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Why do voters fall for the con that “small government” is a desirable thing?

Speak to any Young Liberal and it won’t be long before you hear the phrase “nanny state”. In fact, we have a Senate inquiry into the evils of the nanny state going on right now instigated by that champion of small government, David Leyonjhelm.

Sounds good. We don’t want no stinkin’ bureaucrats telling us what to do!

We shouldn’t have to build pool fences or wear bike helmets. We shouldn’t have to vaccinate our kids and we should be able to smoke when and wherever we want. Food labelling is unnecessary and there should be no laws restricting media ownership or content. We should all carry guns so we can keep the nation safe. Free trade and tax cuts are good. Minimum wages, penalty rates, wage rises and welfare are bad.

The neo-classical view is of individual consumers and firms and does not recognise the legitimacy of collective action.

It presumes equal opportunity for all where success is dependent only on willingness to work hard and take risks.

It values, rewards, and protects the owners of the capital, the entrepreneurs willing to take a financial risk with borrowed money, but does not consider the labour and social framework on which their success depends.

Those who educate our children, who care for us when we are sick or old, who keep us safe, who volunteer to help the vulnerable, will only be judged by their productive contribution to the economy rather than to society.

The conservative government’s aim is to privatise everything and let the market rule. User pays. Work, save, invest. Don’t rely on the government to provide services, infrastructure, or a safety net.

This is apparent in the public service where the current buzz word is ‘contestability’. If a private firm can do it cheaper then outsource. This strategy has led to job losses, a decline in services and accusations of systemic rorting.

The move to rely on political advisers and strategists and to use external consultants has meant government ministers are no longer listening to their departments and the wealth of knowledge and experience of senior public servants who have served for decades has been ignored in policy making dictated by lobbyists and marketing teams.

Small government sees no value in any form of collectivism.

The common wealth, our assets, are being sold off for private investors to reap the profits. Foreign companies are making superprofits developing our resources and are now taking over our farmland, utilities and transport infrastructure. Investors have made the housing market unaffordable.

Wages and workplace conditions are under attack on many fronts – the minimum wage, penalty rates, stagnant growth, freezing the superannuation guarantee, the rise of contract employees, 457 visa workers, free trade agreements, supply chains that involve slave labour overseas and the demonisation of unions.

Public health and education are being actively undermined with an obvious preference towards private schools, hospitals and health insurance.

Welfare is no longer seen as a crucial part of a healthy society but as a drain on resources that should be directed towards tax cuts and concessions.

Wars being fought in the name of freedom seem as much about protecting capitalism as democracy.

There are few groups powerful enough to provide a collective voice against the ravages of corporate greed. Churches are being ignored, unions undermined, and governments bought. Even our right to challenge in a court of law or through legislation is being undermined. The media is largely complicit backed by economists who have scant regard for societal and environmental considerations.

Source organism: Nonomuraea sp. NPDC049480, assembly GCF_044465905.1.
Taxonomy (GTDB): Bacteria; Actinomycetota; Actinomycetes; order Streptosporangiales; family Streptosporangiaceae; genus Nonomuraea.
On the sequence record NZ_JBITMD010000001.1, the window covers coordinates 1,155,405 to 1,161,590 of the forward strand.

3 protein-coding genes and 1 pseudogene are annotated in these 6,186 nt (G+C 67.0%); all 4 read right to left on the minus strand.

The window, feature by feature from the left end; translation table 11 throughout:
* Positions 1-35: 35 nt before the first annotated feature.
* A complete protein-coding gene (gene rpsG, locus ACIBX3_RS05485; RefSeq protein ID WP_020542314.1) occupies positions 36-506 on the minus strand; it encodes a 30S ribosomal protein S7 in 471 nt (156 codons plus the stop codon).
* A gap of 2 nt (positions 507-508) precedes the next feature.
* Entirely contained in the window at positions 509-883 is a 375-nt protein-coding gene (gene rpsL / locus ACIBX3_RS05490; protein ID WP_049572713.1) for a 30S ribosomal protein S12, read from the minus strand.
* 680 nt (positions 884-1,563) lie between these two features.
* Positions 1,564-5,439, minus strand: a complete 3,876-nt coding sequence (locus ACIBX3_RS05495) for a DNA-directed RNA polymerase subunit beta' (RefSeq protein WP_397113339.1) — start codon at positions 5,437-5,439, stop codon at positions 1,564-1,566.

The only protection left is the ballot box but are Australians willing to unite against the real enemy?

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28 comments

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  1. Rossleigh

    It did strike me as odd that David Leyonjhelm was complaining about “childless” people having to pay for other people’s children when people’s taxes are going to pay for his salary. I mean, if you follow the logic that people who don’t have children shouldn’t have to pay for other people’s, then surely people who don’t want government shouldn’t be taking a $200k salary from the taxpayer.

  2. babyjewels10

    Well said. I have little faith in the Australian voter.

  3. stephengb2014

    Having listened to David Lyonjhelm, a few times I start to get nauseated at the very sight of him.

    I have come to the conculsion that he has a similar ailment to Abbott, he is possibly mentally ill!

    Meanwhile terrific article Kaye Lee, you certainly have said it all in a very brief statement, can I use it, I will acknowledge you as its author?

  4. Bighead1883

    I don`t believe Australia can unite against the MSM propaganda,even people like yourself just argue inanely with even like minded individuals.
    LOTO Shorten,the instigator of 3 major wrong decisions slips to obscurity and the Greens fumble around their National 8.3% support condemning all and sundry

    The total insanity which is LNP Conservative politics in Australia has no trouble surviving in the Zionist owned MSM so brush up on your Hebrew and be ready to convert otherwise it`s DEATH to all non believers

    “You are Adam [“man”], but goyim [gentiles] are not called Adam [“man”].” Kerithoth 6b

    “The seed of the goyim is like an animal.” Sanhedrin 74b

    “All Gentile children are animals.” Yebamoth 98a

    Sharri Markson was invited to Israel at the behest of AIJAC and visited a hospital [she was heavily questioned by Mossad and shook down] where there are 500 so called FSA fighters {No such thing exists] these are ISIS and Israel openly supports ISIS as does Saudi Arabia/Turkey and NATO.

    http://www.photoonica.com/media-temp/uPgSoHO-0.gif

  5. Kaye Lee